Maybe the European club model is a better fit than the faux “one and done” system. Look at last year. Once Washington was basically eliminated from tournament play, top over pick Markelle Fultz basically shut it down to ensure he was healthy for the NBA draft.

Change Is Coming

There is little doubt that something has to change, not just because of the current NCAA scandal, but because the current system is not preparing players any better than the straight-from-high-school system. With more teams owning or at least controlling their own development teams, maybe it is time to look at straight from high school again through a different prism.

Equally, maybe baseball has the right system, where a player can come straight from high school, but if he opts not to come, he has to do three years of college.

It is important to keep in mind that all of this is not about ability to play. It’s about making sure that the players that come into the NBA can become the best possible player they can be and that they have the life skills and experience to manage the demands of professional life off the court.

It’s easy to get enamored with a player’s on-court skills, but if the player can handle being coached, can’t handle the spotlight and the pressure, then what service did the league give that player to let him come in and fail?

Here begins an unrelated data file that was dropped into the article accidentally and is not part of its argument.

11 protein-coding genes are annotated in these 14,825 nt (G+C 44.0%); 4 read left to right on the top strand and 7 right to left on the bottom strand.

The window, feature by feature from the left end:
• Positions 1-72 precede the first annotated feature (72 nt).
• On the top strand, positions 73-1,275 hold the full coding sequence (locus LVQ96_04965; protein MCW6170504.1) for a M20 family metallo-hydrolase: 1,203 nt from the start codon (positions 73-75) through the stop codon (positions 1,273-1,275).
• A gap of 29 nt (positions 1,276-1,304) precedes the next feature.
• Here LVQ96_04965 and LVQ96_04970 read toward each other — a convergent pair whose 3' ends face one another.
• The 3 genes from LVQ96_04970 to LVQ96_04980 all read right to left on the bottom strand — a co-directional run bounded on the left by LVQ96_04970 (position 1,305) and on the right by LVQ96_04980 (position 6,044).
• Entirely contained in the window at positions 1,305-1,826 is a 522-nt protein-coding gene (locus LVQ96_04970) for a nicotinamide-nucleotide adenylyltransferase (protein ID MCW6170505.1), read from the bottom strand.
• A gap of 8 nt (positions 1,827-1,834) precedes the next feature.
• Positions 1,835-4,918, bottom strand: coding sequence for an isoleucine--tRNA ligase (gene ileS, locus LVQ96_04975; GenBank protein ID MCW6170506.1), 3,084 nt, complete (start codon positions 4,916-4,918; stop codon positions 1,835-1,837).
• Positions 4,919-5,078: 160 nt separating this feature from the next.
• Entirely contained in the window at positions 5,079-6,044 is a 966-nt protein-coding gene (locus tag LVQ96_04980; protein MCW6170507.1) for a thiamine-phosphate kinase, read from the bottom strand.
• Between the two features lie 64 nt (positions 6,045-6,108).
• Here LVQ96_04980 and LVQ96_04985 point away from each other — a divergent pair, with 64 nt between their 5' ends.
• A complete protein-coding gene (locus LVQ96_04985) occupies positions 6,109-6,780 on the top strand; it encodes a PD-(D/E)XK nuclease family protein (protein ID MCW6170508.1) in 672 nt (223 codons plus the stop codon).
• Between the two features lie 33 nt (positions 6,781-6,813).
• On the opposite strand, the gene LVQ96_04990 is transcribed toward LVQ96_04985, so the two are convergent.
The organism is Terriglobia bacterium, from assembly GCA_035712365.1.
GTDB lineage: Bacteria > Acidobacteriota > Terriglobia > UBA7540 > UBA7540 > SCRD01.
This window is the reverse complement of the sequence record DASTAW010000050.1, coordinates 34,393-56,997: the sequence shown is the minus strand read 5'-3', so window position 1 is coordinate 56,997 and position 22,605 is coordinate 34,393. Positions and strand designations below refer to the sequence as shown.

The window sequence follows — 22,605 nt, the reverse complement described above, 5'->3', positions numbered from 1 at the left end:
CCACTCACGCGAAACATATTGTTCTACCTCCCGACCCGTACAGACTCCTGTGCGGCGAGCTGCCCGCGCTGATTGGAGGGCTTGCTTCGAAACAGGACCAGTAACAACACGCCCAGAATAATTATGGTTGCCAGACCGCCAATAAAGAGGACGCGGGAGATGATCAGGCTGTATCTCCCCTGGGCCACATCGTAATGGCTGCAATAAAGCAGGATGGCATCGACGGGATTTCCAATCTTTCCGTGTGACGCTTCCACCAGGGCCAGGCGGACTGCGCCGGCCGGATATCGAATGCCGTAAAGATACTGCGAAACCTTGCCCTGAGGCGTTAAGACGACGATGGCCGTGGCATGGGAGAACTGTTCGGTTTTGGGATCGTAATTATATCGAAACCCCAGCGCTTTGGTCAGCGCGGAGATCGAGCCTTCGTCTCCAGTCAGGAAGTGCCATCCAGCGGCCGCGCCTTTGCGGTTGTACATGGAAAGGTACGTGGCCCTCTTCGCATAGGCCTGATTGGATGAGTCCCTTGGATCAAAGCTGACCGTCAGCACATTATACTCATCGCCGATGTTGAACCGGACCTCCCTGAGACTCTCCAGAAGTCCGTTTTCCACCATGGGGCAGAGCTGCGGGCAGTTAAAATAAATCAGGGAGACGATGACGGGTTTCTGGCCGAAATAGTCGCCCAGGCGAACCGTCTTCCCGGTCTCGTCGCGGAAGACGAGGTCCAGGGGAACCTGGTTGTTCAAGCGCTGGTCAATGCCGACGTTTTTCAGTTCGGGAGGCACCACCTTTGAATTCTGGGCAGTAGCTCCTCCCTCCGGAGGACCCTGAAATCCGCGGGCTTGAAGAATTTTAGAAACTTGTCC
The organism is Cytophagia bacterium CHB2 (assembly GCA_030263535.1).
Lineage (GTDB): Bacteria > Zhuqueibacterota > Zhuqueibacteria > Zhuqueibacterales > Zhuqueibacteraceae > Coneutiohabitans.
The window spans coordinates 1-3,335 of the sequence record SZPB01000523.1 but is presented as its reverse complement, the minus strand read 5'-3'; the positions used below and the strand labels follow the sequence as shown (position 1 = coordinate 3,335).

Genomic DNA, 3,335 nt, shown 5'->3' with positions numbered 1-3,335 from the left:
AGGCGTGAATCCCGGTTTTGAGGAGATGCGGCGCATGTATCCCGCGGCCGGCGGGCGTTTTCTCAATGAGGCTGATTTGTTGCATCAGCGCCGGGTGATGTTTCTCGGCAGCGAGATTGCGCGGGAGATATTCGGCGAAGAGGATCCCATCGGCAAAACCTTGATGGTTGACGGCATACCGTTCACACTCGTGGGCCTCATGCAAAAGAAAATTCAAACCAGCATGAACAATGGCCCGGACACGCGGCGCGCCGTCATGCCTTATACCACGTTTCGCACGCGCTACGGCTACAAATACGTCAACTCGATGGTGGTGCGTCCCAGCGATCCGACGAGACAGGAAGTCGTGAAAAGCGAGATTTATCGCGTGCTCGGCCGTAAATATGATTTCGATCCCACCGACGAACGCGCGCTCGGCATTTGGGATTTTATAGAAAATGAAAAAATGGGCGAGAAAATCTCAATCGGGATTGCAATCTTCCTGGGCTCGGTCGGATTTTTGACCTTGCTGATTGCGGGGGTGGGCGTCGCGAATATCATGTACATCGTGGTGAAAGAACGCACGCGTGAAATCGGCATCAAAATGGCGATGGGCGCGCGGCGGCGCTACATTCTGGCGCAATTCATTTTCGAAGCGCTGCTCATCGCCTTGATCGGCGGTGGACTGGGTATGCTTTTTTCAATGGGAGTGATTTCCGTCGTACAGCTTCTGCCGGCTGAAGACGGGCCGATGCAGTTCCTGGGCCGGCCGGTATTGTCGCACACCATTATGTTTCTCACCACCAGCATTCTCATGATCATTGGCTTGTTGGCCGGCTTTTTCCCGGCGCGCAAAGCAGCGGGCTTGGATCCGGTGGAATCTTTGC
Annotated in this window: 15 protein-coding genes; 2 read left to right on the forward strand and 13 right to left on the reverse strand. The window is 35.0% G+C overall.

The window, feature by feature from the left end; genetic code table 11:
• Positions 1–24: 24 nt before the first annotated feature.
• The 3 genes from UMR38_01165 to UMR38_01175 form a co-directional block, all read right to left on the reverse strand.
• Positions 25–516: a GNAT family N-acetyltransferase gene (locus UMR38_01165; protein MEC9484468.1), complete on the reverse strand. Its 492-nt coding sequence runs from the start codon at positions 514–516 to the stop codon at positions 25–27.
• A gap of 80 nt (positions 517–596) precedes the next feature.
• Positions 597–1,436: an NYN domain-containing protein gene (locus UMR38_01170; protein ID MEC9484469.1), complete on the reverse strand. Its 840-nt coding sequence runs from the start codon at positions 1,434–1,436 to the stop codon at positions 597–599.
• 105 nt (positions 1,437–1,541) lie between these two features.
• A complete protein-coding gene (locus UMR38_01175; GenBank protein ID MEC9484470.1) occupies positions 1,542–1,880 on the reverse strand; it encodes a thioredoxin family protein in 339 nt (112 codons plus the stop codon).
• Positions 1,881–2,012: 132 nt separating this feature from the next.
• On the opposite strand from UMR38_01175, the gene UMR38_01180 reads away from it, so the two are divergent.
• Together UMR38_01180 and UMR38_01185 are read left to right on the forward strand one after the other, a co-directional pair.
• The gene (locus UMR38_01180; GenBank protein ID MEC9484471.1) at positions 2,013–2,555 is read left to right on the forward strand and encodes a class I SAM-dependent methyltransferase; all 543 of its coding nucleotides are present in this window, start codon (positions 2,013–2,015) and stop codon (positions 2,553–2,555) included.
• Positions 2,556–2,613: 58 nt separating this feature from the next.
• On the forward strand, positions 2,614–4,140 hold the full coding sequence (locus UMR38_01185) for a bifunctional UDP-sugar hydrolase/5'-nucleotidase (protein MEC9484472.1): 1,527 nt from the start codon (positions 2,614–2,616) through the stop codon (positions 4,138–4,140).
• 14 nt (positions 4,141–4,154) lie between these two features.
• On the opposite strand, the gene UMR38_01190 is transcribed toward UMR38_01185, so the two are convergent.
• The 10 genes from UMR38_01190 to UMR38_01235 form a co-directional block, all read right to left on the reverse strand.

Beyond the player, think about the teams. The easiest way to be irrelevant in sports is to botch the draft. When you look at the teams that continue to flounder towards the bottom, many of them missed on draft picks. When you look at the teams that are on the top or stay at the top, they usually don’t miss on draft picks.

There is little doubt change in the age requirement of the NBA is coming. It seems inevitable. The challenge in the equation is finding a rule both the NBA and the players can accept, as the age limit is something in the collective bargaining agreement. Both sides have said for some time change is needed, so its simply a matter of time before change is made.

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Steve Kyler is the Editor and Publisher of Basketball Insiders and has covered the NBA and basketball for the last 17 seasons.